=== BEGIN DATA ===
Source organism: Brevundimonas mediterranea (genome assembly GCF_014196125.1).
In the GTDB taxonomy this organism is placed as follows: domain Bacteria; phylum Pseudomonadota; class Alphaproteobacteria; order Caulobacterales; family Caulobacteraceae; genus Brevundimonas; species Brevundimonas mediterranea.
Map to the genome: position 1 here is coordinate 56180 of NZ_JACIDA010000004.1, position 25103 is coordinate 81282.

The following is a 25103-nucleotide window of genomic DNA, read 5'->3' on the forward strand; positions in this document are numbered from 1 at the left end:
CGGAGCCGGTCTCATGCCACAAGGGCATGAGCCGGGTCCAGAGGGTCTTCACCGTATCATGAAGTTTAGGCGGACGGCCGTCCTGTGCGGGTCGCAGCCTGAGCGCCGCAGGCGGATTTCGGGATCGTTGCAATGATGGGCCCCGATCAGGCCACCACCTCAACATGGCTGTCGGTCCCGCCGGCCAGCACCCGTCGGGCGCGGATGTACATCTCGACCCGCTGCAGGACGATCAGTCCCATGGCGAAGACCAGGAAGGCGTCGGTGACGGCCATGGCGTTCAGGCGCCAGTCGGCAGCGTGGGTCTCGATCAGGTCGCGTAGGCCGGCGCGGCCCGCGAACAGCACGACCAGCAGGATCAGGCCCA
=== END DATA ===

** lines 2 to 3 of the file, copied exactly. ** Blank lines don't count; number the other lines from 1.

In the GTDB taxonomy this organism is placed as follows: domain Bacteria; phylum Pseudomonadota; class Alphaproteobacteria; order Caulobacterales; family Caulobacteraceae; genus Brevundimonas; species Brevundimonas mediterranea.
Map to the genome: position 1 here is coordinate 56180 of NZ_JACIDA010000004.1, position 25103 is coordinate 81282.